Mountains are the world's water reservoirs; they are favourable areas for agricultural use, provide resources for mining and tourism, and contain a high variability of both natural and cultural diversity within small area units.
Key problems of mountainous areas in developing and transition countries are degradation of natural resources, loss of biodiversity, demographic pressure, lack of appropriate transport systems, weak social infrastructure, lack of local governance, conflict over access to resources such as water particularly in lowland areas, and problematic economic integration of the highlands. Furthermore, problems specific to rain-forest fringes, such as slash-and-burn clearing under population pressure, are often found in steepland areas which can be defined as mountainous.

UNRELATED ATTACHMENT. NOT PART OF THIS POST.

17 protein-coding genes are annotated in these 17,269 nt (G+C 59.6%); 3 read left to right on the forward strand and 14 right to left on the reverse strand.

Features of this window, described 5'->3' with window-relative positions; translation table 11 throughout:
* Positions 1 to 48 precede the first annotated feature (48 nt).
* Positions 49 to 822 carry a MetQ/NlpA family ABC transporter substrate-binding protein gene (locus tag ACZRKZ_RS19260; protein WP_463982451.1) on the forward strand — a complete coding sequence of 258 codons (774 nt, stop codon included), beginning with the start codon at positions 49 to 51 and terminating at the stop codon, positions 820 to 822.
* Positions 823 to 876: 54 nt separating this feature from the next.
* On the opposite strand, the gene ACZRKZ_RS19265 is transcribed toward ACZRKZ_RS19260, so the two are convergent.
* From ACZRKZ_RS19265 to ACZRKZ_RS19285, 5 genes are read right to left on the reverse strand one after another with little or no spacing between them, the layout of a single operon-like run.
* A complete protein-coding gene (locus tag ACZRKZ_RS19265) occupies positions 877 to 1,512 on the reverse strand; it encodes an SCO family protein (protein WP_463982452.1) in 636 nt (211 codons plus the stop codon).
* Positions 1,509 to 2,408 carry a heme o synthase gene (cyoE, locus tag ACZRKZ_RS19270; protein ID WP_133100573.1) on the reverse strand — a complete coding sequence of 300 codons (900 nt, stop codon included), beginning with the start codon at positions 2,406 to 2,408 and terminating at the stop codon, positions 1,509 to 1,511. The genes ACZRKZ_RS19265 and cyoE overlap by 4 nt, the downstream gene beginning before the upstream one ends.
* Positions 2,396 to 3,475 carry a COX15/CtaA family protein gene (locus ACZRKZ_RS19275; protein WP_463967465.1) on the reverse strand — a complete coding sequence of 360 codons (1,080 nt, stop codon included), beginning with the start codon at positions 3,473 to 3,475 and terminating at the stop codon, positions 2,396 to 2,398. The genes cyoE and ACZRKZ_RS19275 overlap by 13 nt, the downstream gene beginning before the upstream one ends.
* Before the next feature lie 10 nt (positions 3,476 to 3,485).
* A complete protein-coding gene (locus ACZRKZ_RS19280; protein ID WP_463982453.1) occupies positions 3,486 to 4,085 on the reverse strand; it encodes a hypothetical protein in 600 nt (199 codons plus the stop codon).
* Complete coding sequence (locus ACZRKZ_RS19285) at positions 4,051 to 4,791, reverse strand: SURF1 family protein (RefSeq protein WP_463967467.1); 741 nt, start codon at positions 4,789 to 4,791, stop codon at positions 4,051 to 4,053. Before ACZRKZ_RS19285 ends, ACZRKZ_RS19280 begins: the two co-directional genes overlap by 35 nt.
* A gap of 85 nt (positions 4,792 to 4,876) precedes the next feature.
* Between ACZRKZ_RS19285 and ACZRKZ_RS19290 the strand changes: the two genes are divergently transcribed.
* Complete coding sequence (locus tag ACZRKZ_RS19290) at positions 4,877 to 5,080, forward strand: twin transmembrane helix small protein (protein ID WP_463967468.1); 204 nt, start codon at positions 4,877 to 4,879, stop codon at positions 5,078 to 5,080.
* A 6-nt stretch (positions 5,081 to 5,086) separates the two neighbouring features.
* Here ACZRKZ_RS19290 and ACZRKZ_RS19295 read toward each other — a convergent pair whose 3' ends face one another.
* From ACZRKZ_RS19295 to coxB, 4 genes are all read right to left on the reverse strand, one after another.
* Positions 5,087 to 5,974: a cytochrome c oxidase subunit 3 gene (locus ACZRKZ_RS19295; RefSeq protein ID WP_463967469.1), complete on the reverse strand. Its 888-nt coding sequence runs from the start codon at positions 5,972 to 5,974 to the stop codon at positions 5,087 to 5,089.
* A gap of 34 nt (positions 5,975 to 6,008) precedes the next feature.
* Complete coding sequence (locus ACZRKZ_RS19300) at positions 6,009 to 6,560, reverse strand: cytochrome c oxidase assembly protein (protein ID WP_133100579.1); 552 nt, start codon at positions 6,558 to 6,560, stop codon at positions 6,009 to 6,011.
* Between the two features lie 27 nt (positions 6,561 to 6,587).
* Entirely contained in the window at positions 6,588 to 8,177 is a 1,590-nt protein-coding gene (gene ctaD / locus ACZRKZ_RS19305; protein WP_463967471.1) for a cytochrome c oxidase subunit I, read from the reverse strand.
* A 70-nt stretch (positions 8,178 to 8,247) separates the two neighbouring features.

High pastures in Kyrgyzstan (Photo: Karina Liechti)
The world's mountains are highly sensitive indicators of climate change, and their forests constitute an important but highly vulnerable CO2 pool. Switzerland as a mountainous country attributes high value to mountains and highland-lowland interactions and has developed a leading role and comparative advantage for working on this syndrome context, particularly in the UNCED process and follow-up through Agenda 21, Chapter 13, on sustainable mountain development.